Escondido Police Chief says department making progress on reform
By Tigist Layne / November 5, 2020
Originally published in The Coast News
ESCONDIDO – The Escondido Police Department alongside the City of Escondido says they have been working on improving their policies and procedures for the past few months after incidents of police brutality across the nation sparked widespread outrage back in May.
Police departments nationwide have been in the spotlight since the deaths of George Floyd at the hands of police in Minneapolis, Minn. and Breonna Taylor at the hands of police in Louisville, Ky., sparking numerous protests in support of the Black Lives Matter movement.
Residents have since been demanding police reform from city and county governments, including in Escondido. Many residents even called on the city to divest funds from police and reallocate them to non-police forms of public safety, such as social services and other community resources.
Back in June, Escondido Police Chief Ed Varso, who took over as chief in January 2020, said that new policies and training programs were in the works.
Now, Varso says reform is well underway.
“We’re working through the final stages now of expanding de-escalation within our existing policies, and that expansion also includes some community input as well,” Varso said. “My goal is to have the finalized policy on that before the end of the year.”
Varso added that all of the department’s police officers also recently completed additional de-escalation training as part of a countywide initiative by the district attorney’s office.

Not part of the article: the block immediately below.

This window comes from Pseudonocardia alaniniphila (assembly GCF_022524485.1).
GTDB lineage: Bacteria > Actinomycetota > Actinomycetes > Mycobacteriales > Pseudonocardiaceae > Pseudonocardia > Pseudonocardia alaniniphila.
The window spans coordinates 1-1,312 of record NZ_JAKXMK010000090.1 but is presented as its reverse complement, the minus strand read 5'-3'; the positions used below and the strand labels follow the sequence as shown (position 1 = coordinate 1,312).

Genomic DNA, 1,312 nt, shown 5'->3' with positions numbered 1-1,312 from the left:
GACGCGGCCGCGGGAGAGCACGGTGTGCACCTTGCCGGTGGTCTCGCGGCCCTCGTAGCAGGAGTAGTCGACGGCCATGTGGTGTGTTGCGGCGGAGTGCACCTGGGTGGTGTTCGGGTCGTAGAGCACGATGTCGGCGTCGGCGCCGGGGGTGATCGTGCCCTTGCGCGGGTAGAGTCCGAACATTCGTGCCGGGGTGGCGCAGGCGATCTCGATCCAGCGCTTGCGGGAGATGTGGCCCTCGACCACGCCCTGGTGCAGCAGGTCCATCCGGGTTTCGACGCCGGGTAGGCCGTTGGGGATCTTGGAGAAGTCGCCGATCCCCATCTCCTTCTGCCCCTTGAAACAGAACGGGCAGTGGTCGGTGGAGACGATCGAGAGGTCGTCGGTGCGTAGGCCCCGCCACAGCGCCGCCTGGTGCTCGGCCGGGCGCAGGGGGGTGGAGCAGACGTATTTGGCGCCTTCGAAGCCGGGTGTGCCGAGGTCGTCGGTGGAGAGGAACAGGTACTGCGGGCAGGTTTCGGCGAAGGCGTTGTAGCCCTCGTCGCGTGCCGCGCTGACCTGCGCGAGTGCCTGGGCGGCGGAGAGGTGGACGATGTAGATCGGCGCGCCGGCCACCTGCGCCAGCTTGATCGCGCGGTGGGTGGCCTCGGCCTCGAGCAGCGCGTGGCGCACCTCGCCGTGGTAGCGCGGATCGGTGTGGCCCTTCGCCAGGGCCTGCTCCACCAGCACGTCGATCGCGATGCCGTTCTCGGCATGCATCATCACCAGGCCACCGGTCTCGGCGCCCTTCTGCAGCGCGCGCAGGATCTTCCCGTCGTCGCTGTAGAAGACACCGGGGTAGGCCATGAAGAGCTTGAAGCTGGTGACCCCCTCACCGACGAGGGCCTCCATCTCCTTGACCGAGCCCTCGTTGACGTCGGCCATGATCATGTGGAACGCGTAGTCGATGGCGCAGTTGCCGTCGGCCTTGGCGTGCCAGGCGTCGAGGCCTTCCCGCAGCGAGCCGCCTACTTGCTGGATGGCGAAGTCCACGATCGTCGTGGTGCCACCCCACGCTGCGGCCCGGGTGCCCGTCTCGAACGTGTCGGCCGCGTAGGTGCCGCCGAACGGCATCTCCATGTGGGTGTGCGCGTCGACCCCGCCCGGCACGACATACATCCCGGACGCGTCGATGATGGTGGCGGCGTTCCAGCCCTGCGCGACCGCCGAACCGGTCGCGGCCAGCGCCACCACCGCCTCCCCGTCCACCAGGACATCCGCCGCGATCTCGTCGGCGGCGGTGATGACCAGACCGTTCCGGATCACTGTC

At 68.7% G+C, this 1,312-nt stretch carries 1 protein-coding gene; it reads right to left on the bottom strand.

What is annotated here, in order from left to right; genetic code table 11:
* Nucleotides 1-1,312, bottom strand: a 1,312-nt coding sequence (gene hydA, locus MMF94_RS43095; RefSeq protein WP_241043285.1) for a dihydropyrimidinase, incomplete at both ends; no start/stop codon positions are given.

The department is also undergoing implicit bias training starting this week. Varso told The Coast News that the training will be led by Cal State Long Beach’s criminal justice department. He expects all officers to complete the training by January 2021.
“Escondido is a diverse community, and even though I don’t see a problem in how we police – I don’t believe that we have officers that are targeting any members of our community based solely on anything other than criminal behavior – I think it’s important for us to understand community perspective, and it makes us better at what we do, it makes us better at communicating with the public and taking the time to listen to community concerns,” Varso said.
He also said that the department recently updated their Duty to Intervene Policy, which requires that, if a police officer saw some sort of act of excessive force, they have an obligation by policy to intervene and do something about it.
The department has also started a one-day recruitment seminar specifically for applicants that live in Escondido or are from Escondido.
“I think it’s important to hire people that have experience here, that have grown up here and it’s their hometown,” Varso said. “We can’t only hire candidates from Escondido because the demand for officers is greater than the number of local applicants, but I think we should certainly be doing something to help promote within our community as much as possible.”
Though there has been some discussion at the city level regarding the possibility of a police oversight committee, Escondido City Manager Jeffrey Epp told The Coast News that further discussions on police oversight at the City Council level will not occur until after the new council is seated (the installation ceremony will take place on Dec. 9).
Policies and procedures of the Escondido Police Department can be found at https://police.escondido.org/.